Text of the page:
Suffering For Righteousness Marks You As A Man

We used to talk about things that “separated the men from the boys.” And however poorly the phrase may have been used, it had a legitimate point: It’s one thing to be male, it’s quite another to be a proper man.

The same obviously applies to women: It’s one thing to be female and quite another to be a proper woman. 

But on whichever side of the biological divide you find yourself, it’s suffering for what you believe in that confirms you as legitimate, solid adult… as someone to be taken seriously.

Either You Haven’t Or You Have

There are all sorts of ways to make a show of being a legitimate adult: You can be a frightening brute, you can display your intellectual prowess, you can hold up your wealth, status or beauty, or you can threaten others with power that stands ready to avenge you. But none of those things make you a real man or a real woman. Generally they show the opposite. 

To be specific, we’re not talking about just any kind of suffering; after all, everyone suffers. what we’re talking about is to suffer because of your personal, moral devotion to something. That kind of suffering shows there is solid ground in your soul. 

So, either you’ve taken a principled risk, suffered for it, and held your position; or else the rest of us can’t be sure of you: Either you’ve suffered for something you thought was right, or you haven’t.

Let me restate that for clarity:

Until you’ve suffered for righteousness, there’s no incontestable reason for the rest of us to take you as a serious adult.

And more than that, you have to suffer as an individual: You have to face personal consequences, not collective consequences. Until you do, the rest of us have no way of being sure. Going along with a group, even a minority group, is not the same thing as making a costly individual choice, and until that happens, the rest of us lack a reason to trust you as an individual.

Being Right Isn’t Exactly The Point

It may seem that being right is a necessity here, but that’s not actually the case. The core of this is having the strength to do what you believe is the right thing, in the face of contrary power.

If, believing yourself to be right, you make a hard choice and suffer for it, you’ve shown yourself to be a man or woman, even if you later learn that you were mistaken. What needs to be demonstrated is an honest and strong soul, not factual precision. The best explanation of this I know came from Thomas Jefferson:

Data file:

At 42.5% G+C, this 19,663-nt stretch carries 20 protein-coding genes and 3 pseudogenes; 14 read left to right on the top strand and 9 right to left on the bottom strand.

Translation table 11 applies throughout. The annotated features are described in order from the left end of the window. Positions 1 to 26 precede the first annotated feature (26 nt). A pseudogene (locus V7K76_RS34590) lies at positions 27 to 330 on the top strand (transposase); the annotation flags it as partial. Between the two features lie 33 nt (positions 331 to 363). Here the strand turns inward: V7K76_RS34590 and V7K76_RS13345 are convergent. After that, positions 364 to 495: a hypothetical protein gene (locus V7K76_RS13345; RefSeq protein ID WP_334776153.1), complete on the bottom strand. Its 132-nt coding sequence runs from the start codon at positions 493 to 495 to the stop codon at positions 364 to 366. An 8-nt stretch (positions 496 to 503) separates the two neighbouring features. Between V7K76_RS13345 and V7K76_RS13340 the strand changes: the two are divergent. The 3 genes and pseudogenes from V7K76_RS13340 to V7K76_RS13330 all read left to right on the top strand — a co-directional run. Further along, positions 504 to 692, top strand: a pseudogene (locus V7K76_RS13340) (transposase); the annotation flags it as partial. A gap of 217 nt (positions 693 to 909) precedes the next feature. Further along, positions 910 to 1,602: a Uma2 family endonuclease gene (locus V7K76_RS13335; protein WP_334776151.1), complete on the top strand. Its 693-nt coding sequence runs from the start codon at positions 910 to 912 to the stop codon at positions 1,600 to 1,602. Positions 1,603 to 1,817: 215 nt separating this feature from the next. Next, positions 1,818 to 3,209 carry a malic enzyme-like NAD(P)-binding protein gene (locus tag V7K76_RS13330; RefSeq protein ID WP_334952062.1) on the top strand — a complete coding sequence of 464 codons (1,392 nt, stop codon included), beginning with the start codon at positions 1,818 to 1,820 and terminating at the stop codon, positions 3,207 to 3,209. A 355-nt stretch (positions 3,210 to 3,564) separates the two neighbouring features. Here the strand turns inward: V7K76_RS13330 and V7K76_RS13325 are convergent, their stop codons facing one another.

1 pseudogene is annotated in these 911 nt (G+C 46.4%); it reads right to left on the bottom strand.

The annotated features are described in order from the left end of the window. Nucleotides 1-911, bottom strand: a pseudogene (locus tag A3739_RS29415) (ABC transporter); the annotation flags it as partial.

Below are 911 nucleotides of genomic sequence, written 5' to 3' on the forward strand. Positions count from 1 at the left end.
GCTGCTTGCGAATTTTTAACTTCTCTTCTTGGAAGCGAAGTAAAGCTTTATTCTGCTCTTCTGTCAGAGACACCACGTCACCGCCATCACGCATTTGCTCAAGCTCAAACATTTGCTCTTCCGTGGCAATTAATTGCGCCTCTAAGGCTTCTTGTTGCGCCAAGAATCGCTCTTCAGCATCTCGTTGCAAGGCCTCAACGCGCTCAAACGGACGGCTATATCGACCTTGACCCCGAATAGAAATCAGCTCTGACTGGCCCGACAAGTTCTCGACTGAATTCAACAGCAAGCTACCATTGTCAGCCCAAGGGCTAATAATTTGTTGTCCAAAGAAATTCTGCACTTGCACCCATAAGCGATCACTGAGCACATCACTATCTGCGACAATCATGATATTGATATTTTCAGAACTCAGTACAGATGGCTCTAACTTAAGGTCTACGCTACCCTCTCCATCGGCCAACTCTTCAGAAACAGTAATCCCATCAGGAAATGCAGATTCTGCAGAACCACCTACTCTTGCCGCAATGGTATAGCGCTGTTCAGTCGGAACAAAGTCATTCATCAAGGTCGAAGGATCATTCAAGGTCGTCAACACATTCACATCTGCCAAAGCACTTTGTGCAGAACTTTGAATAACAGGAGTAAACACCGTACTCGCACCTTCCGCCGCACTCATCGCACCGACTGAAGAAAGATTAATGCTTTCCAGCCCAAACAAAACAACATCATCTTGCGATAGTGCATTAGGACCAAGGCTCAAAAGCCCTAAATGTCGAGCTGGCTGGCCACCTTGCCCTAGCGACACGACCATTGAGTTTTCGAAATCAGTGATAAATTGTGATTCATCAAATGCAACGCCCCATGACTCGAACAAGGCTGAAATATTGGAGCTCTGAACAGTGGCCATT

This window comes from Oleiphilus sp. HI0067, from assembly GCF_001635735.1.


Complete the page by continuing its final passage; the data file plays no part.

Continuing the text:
Your own reason is the only oracle given you by heaven, and you are answerable, not for the rightness, but uprightness of the decision.

It’s the uprightness and courage of what you do that matters. Your uprightness is the fundamental, not your rightness.

The truth, of course, is that people willing to suffer for righteousness are far more likely to be right than those who follow the crowd, but that’s not the core issue.

What Was Your Rite of Passage?

Suffering for righteousness is a rite of passage… a marker… and we need these; not only to prove things to others, but to prove them to ourselves. In other words, you need to know that you’ve done the hard things, suffered for them and stood to the challenge. Yes, other people need to see that in us, but we also need to see it in ourselves.

Markers of passage are necessary. They have to be hard; they have to cost you in some significant way. In a perfect world things might be different, but this isn’t a perfect world. If you can’t think of your own passages, you had better start taking the question seriously.

Being a non-conformist comes with a price attached, but paying it transforms us into something more. It’s a price we all need to pay, and hopefully sooner rather than later.

Suffering is not a virtue of itself, but suffering for righteousness illuminates the fact that we are more than placeholders… that we are upright men and women, to be taken seriously.


Paul Rosenberg

2 thoughts on “Suffering For Righteousness Marks You As A Man”

  1. This is so well-stated. I regularly use this principle as a measure of who has skin in the game versus those who don’t. Individuals who have suffered for following their conscience garner far greater credibility than their critics who are cat-calling from safety of the sidelines.

Comments are closed.